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Developers cleared of vandalising trees at Sandbanks
TWO property developers found guilty of “the worst environmental crime of its kind” in Poole have had their convictions overturned.
Alistair Collier, 42, from Forest Lodge, Wareham, and Harvey Lee, 67, from Burton Road, Poole, had been found guilty last year of causing, or permitting, the destruction of protected trees on Poole’s exclusive Sandbanks peninsula.
Mr Collier and Mr Lee had always denied being behind the destruction and, following a two-day appeal at Bournemouth Crown Court, Judge Roger Jarvis ruled that they had no case to answer.
Magistrates had previously heard how the men had bought land for £4.5 million through their firm Barrington Homes and secured planning permission to build two houses in Banks Road.
However, the company was in financial difficulties and they submitted a further pre-application enquiry to build three homes in June 2010.
They were told it was likely to be refused and, within three weeks, between 14 and 18 inches of bark had been cut from three Corsican pines and two Scots pines – a practice known as “ring barking”.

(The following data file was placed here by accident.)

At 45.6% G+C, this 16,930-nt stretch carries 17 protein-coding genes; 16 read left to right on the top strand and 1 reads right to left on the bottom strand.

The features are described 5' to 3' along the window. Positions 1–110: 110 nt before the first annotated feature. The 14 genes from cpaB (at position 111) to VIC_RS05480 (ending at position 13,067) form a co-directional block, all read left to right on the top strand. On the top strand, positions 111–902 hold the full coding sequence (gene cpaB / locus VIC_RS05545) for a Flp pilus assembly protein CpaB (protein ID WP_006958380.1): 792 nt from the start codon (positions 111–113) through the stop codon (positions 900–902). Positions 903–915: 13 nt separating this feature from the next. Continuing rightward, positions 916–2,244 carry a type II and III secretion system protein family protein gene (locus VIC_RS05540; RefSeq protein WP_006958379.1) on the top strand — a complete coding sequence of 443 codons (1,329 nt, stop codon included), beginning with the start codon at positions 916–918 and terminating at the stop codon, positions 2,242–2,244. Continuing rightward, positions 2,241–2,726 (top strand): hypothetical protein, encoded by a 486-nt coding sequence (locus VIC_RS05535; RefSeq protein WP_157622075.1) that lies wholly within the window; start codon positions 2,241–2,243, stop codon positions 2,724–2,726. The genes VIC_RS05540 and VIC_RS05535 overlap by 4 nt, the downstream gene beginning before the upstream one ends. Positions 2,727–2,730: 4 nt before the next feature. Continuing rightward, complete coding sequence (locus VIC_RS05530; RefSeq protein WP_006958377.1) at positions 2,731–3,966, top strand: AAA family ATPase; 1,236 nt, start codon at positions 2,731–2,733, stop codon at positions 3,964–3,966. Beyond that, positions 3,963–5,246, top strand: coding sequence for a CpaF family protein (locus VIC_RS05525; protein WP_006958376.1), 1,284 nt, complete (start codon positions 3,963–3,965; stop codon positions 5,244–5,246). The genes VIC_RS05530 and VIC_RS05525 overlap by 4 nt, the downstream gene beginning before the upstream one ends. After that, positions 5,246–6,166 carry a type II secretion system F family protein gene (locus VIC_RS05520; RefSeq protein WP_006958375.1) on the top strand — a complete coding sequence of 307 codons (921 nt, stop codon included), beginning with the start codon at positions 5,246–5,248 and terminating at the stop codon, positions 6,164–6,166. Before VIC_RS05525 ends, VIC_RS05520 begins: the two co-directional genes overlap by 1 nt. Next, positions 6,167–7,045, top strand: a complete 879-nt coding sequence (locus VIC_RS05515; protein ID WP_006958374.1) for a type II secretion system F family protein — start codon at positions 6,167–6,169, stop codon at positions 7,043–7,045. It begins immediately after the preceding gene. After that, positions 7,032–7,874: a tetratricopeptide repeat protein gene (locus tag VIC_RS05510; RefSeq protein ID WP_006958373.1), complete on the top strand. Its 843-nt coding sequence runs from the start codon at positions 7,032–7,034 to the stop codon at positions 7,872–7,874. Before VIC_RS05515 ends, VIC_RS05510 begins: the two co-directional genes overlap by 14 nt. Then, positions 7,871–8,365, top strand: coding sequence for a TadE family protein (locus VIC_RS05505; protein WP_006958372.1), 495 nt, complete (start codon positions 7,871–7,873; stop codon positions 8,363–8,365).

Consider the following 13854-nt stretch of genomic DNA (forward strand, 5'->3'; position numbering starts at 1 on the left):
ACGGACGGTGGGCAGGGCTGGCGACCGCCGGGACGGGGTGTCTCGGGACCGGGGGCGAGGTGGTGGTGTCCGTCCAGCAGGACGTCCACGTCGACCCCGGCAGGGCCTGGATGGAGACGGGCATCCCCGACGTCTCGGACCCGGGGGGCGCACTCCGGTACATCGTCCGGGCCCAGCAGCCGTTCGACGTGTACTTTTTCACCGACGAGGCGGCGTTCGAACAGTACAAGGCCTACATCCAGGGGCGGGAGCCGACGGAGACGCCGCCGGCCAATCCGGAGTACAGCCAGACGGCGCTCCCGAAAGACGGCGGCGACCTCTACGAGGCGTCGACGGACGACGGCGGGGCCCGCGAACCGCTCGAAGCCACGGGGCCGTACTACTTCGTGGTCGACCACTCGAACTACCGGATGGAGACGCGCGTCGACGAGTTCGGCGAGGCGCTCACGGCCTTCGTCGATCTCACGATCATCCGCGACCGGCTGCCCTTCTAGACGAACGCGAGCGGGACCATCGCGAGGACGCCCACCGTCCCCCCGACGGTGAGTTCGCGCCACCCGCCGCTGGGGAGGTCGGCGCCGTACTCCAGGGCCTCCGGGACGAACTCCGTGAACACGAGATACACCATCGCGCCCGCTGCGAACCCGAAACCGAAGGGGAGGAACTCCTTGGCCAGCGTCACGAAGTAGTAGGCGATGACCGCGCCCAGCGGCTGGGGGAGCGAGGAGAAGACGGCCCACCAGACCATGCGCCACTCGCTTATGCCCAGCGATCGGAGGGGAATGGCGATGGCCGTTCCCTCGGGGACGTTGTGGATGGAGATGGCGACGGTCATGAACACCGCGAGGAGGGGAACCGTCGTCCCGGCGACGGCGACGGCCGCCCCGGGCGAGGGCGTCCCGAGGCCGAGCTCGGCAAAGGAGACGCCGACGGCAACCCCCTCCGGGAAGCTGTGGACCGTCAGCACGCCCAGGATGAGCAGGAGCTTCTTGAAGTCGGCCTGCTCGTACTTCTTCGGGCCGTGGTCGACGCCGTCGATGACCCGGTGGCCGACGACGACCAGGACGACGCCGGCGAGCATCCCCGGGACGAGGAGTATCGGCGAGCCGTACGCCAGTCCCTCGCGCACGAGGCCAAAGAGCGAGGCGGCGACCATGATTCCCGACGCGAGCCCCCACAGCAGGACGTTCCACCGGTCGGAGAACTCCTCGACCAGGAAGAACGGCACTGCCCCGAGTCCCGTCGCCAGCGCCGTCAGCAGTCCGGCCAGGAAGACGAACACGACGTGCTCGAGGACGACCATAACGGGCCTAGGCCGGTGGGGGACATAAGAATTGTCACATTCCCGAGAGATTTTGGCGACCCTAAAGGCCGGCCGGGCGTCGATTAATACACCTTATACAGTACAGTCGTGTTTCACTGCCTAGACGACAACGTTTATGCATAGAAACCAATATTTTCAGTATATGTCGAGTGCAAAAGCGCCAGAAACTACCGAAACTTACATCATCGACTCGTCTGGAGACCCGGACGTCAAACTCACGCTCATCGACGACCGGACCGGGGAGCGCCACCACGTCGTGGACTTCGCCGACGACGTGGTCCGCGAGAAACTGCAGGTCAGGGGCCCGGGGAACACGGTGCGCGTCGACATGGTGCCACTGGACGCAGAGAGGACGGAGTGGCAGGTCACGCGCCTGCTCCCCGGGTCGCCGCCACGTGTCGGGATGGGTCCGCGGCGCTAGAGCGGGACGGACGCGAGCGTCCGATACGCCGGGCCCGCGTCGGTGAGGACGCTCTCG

The 70ft trees were protected by tree preservation orders and worth £50,000 each. They will now slowly die because nutrients cannot pass through the bark. Mr Collier claimed that the site was insecure and vandals could have caused the damage. He also suggested aggrieved creditors or locals seeking better sea views may have been responsible.
Speaking outside court, after the appeal judgement, Mr Lee said he was “absolutely relieved”.
He added: “I’m still very annoyed. I was completely innocent of committing any offence, or even being guilty of thinking of committing the offence.”
The Borough of Poole’s planning enforcement manager Andy Dearing, who had previously described the destruction as “the worst environmental crime of its kind we have seen in Poole”, said: “We are of course disappointed by the decision and will be studying the implications of the judgement carefully whilst considering our options.
“Trees are a vital part of Poole’s landscape and, despite this result, we are grateful for the support and assistance we receive from local residents in curbing this crime. We are pleased that the appeal decision upheld a council requirement to replace the destroyed trees.”
An application for costs against the council was rejected.